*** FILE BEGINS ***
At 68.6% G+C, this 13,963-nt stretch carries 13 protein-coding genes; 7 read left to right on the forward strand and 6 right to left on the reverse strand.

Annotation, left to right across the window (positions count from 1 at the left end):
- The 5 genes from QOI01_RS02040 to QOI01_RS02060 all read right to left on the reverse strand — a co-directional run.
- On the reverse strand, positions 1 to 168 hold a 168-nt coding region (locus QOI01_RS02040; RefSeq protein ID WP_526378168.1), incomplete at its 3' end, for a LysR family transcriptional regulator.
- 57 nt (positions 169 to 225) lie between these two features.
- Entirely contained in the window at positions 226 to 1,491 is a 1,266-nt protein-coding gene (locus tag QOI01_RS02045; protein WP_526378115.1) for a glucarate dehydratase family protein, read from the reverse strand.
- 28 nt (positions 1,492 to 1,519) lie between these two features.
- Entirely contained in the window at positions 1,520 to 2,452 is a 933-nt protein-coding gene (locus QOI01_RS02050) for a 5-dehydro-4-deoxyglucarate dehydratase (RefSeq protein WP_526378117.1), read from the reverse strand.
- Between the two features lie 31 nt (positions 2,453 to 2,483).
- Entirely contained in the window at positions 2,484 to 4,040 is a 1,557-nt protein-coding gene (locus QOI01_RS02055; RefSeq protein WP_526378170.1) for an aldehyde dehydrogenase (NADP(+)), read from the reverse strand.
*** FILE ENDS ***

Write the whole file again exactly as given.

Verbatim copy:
At 68.6% G+C, this 13,963-nt stretch carries 13 protein-coding genes; 7 read left to right on the forward strand and 6 right to left on the reverse strand.

Annotation, left to right across the window (positions count from 1 at the left end):
- The 5 genes from QOI01_RS02040 to QOI01_RS02060 all read right to left on the reverse strand — a co-directional run.
- On the reverse strand, positions 1 to 168 hold a 168-nt coding region (locus QOI01_RS02040; RefSeq protein ID WP_526378168.1), incomplete at its 3' end, for a LysR family transcriptional regulator.
- 57 nt (positions 169 to 225) lie between these two features.
- Entirely contained in the window at positions 226 to 1,491 is a 1,266-nt protein-coding gene (locus tag QOI01_RS02045; protein WP_526378115.1) for a glucarate dehydratase family protein, read from the reverse strand.
- 28 nt (positions 1,492 to 1,519) lie between these two features.
- Entirely contained in the window at positions 1,520 to 2,452 is a 933-nt protein-coding gene (locus QOI01_RS02050) for a 5-dehydro-4-deoxyglucarate dehydratase (RefSeq protein WP_526378117.1), read from the reverse strand.
- Between the two features lie 31 nt (positions 2,453 to 2,483).
- Entirely contained in the window at positions 2,484 to 4,040 is a 1,557-nt protein-coding gene (locus QOI01_RS02055; RefSeq protein WP_526378170.1) for an aldehyde dehydrogenase (NADP(+)), read from the reverse strand.